Video showing how to start Windows 8 in "Safe Mode with Networking":
Windows 10 users: Click the Windows logo and select the Power icon. In the opened menu click "Restart" while holding "Shift" button on your keyboard. In the "choose an option" window click on the "Troubleshoot", next select "Advanced options". In the advanced options menu select "Startup Settings" and click on the "Restart" button. In the following window you should click the "F5" button on your keyboard. This will restart your operating system in safe mode with networking.
Video showing how to start Windows 10 in "Safe Mode with Networking":
Log in to the account infected with the Happydayzz virus. Start your Internet browser and download a legitimate anti-spyware program. Update the anti-spyware software and start a full system scan. Remove all entries detected.
If you need assistance removing happydayzz , give us a call 24/7:
If you cannot start your computer in Safe Mode with Networking, try performing a System Restore.
Video showing how to remove ransomware virus using "Safe Mode with Command Prompt" and "System Restore":
1. During your computer start process, press the F8 key on your keyboard multiple times until the Windows Advanced Options menu appears, and then select Safe Mode with Command Prompt from the list and press ENTER.
2. When Command Prompt mode loads, enter the following line: cd restore and press ENTER.
3. Next, type this line: rstrui.exe and press ENTER.
4. In the opened window, click "Next".
5. Select one of the available Restore Points and click "Next" (this will restore your computer system to an earlier time and date, prior to the Happydayzz ransomware virus infiltrating your PC).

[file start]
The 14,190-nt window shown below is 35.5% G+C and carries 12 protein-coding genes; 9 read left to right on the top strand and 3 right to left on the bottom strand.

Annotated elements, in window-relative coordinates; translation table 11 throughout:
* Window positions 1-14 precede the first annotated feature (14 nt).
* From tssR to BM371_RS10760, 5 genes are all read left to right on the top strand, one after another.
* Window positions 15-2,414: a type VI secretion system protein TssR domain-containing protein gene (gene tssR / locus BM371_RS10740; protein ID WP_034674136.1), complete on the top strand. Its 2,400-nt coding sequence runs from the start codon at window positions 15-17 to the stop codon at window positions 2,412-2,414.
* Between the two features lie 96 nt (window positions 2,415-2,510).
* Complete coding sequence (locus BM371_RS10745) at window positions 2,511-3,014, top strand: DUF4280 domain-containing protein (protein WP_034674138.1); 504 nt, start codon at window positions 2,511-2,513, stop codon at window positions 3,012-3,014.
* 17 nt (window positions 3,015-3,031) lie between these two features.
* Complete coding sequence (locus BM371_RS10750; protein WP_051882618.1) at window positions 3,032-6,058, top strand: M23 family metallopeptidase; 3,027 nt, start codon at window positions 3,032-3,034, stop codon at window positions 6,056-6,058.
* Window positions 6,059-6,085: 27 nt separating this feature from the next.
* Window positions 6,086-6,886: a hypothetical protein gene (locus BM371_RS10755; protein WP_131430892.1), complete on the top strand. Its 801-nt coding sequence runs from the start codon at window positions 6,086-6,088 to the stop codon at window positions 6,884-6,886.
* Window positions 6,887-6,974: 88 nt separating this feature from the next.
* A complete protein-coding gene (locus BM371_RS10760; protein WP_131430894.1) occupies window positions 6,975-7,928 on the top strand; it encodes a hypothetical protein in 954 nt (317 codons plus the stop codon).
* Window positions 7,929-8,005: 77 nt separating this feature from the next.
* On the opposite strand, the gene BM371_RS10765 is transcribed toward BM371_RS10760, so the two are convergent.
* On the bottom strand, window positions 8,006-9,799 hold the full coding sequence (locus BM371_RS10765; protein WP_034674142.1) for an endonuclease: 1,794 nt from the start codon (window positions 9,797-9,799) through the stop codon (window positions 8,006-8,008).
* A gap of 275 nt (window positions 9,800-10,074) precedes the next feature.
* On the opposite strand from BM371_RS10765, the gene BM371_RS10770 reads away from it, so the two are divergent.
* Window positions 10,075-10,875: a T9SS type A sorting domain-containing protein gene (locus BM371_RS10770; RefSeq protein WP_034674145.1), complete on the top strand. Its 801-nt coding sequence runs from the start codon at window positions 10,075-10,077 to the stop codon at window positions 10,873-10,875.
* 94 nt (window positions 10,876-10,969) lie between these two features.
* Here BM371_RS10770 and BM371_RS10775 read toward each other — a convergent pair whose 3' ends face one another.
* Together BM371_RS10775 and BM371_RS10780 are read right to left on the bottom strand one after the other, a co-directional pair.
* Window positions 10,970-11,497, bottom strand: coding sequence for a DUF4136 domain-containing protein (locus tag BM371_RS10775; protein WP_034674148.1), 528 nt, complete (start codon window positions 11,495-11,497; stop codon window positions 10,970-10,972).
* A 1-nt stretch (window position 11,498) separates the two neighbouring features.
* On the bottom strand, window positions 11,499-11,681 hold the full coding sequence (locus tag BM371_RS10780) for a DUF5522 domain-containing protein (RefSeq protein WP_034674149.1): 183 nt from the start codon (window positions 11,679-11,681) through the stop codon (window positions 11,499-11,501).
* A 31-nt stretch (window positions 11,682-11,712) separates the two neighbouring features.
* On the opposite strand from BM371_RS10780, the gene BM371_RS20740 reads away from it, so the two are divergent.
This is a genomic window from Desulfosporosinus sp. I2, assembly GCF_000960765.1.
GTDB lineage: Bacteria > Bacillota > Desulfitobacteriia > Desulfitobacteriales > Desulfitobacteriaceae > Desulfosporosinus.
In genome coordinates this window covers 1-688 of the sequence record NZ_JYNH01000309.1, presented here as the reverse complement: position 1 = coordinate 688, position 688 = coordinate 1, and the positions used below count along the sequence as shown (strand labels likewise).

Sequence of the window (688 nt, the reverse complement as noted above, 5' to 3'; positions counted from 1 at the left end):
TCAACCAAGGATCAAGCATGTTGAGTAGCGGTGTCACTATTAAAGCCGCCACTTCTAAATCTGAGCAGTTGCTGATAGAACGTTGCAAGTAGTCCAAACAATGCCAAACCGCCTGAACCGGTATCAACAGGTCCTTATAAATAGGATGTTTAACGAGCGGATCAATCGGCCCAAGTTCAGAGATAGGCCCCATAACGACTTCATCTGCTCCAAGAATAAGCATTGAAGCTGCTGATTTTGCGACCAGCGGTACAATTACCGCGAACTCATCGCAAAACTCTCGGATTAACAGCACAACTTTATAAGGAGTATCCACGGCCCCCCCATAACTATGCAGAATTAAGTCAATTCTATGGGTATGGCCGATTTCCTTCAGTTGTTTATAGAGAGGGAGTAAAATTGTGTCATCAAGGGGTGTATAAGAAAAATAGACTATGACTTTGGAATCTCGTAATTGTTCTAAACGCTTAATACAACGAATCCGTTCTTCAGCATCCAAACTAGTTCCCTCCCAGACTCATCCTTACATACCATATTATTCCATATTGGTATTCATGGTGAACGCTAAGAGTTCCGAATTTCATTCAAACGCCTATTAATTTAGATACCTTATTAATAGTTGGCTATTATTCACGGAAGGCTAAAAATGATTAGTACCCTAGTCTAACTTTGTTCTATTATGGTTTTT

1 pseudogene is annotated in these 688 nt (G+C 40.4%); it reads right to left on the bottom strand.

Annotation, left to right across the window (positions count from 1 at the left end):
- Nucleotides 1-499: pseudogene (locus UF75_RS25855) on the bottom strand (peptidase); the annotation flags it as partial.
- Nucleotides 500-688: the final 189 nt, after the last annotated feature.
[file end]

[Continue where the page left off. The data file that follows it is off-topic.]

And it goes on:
6. In the opened window, click "Yes".
7. After restoring your computer to a previous date, download and scan your PC with recommended malware removal software to eliminate any remaining Happydayzz ransomware files.
To restore individual files encrypted by this ransomware, try using Windows Previous Versions feature. This method is only effective if the System Restore function was enabled on an infected operating system. Note that some variants of Happydayzz are known to remove Shadow Volume Copies of the files, so this method may not work on all computers.
To restore a file, right-click over it, go into Properties, and select the Previous Versions tab. If the relevant file has a Restore Point, select it and click the "Restore" button.
If you cannot start your computer in Safe Mode with Networking (or with Command Prompt), boot your computer using a rescue disk. Some variants of ransomware disable Safe Mode making its removal complicated. For this step, you require access to another computer.
To regain control of the files encrypted by Happydayzz, you can also try using a program called Shadow Explorer. More information on how to use this program is available here.
To protect your computer from file encryption ransomware such as this, use reputable antivirus and anti-spyware programs. As an extra protection method, you can use programs called HitmanPro.Alert and EasySync CryptoMonitor, which artificially implant group policy objects into the registry to block rogue programs such as Happydayzz ransomware.
HitmanPro.Alert CryptoGuard - detects encryption of files and neutralises any attempts without need for user-intervention:
Malwarebytes Anti-Ransomware Beta uses advanced proactive technology that monitors ransomware activity and terminates it immediately - before reaching users' files:
- The best way to avoid damage from ransomware infections is to maintain regular up-to-date backups. More information on online backup solutions and data recovery software Here.
Other tools known to remove Happydayzz ransomware: